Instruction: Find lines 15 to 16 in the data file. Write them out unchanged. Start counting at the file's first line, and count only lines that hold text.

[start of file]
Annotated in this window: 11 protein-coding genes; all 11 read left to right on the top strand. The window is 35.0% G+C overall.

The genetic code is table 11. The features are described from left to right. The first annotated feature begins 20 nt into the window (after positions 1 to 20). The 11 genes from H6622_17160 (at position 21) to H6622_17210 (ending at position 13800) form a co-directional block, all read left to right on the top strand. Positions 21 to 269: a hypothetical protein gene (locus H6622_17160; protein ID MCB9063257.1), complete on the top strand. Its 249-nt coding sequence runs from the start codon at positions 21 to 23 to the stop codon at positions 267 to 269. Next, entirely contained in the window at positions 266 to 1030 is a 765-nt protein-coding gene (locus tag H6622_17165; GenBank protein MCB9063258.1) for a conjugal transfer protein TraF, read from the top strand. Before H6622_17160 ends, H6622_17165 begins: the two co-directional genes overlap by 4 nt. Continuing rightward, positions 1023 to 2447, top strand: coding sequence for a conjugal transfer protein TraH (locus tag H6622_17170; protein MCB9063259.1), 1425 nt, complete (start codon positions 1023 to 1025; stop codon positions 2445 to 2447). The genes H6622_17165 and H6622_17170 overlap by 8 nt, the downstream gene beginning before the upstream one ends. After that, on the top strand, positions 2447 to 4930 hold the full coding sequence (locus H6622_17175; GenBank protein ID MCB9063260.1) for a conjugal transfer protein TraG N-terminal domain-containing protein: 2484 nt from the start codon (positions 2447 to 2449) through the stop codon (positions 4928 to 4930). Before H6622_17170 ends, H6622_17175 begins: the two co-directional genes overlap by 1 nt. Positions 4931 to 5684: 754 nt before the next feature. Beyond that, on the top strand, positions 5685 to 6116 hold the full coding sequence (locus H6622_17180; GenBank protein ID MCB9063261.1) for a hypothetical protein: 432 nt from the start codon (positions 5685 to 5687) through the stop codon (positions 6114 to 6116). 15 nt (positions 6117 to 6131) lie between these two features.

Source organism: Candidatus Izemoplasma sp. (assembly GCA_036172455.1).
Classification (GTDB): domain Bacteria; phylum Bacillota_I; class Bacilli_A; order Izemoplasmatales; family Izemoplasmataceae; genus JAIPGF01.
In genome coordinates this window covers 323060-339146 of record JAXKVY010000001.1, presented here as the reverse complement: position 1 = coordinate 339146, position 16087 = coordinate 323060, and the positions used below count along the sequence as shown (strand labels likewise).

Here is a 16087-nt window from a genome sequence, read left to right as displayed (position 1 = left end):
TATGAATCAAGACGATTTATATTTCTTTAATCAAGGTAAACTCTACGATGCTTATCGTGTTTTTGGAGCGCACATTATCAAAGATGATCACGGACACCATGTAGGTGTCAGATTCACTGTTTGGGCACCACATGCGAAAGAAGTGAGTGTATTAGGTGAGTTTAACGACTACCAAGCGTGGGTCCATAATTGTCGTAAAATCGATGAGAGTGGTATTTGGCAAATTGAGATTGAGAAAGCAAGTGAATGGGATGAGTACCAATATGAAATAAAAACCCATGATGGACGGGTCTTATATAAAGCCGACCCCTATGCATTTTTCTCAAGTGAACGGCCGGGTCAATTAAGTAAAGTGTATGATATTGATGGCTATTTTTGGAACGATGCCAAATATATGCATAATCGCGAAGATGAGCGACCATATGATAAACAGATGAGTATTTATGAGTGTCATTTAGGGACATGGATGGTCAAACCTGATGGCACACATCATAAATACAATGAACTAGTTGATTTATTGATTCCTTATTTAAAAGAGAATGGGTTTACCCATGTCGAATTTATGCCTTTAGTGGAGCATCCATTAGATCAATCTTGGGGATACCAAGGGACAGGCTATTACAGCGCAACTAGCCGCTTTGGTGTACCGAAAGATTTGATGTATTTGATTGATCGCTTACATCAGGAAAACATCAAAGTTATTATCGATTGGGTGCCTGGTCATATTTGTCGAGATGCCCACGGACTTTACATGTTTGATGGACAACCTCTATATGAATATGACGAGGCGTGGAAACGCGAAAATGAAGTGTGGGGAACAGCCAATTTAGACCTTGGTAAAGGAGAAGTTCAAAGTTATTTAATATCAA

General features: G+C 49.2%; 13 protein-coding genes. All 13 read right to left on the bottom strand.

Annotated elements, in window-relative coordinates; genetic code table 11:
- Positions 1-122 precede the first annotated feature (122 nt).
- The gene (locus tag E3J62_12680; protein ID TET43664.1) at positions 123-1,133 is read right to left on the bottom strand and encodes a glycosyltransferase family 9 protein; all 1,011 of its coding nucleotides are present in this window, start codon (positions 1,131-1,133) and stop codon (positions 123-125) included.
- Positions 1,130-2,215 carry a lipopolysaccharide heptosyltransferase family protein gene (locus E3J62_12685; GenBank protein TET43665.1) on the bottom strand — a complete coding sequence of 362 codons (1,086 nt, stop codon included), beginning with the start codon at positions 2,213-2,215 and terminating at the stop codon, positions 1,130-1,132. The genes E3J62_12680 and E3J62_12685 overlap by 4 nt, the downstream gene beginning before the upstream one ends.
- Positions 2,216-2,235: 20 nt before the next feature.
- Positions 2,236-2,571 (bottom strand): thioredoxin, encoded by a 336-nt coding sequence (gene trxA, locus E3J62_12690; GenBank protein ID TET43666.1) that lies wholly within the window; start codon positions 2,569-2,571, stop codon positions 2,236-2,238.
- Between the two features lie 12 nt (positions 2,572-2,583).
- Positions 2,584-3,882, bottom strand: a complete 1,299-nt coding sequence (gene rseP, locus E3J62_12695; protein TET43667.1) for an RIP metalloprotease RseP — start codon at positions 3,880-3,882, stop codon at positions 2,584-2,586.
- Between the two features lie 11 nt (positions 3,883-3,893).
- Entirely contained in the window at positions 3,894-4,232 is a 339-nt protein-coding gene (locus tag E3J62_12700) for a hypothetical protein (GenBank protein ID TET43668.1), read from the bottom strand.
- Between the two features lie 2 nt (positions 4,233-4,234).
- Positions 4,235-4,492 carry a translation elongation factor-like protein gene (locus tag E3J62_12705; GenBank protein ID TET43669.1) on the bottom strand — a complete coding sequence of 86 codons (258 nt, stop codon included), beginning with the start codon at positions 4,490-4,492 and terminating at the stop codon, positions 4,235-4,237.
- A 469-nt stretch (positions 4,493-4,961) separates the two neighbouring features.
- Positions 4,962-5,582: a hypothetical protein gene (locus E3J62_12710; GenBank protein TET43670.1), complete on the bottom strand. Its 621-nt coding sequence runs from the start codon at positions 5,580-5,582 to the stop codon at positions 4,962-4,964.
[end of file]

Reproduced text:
- Between the two features lie 12 nt (positions 2,572-2,583).
- Positions 2,584-3,882, bottom strand: a complete 1,299-nt coding sequence (gene rseP, locus E3J62_12695; protein TET43667.1) for an RIP metalloprotease RseP — start codon at positions 3,880-3,882, stop codon at positions 2,584-2,586.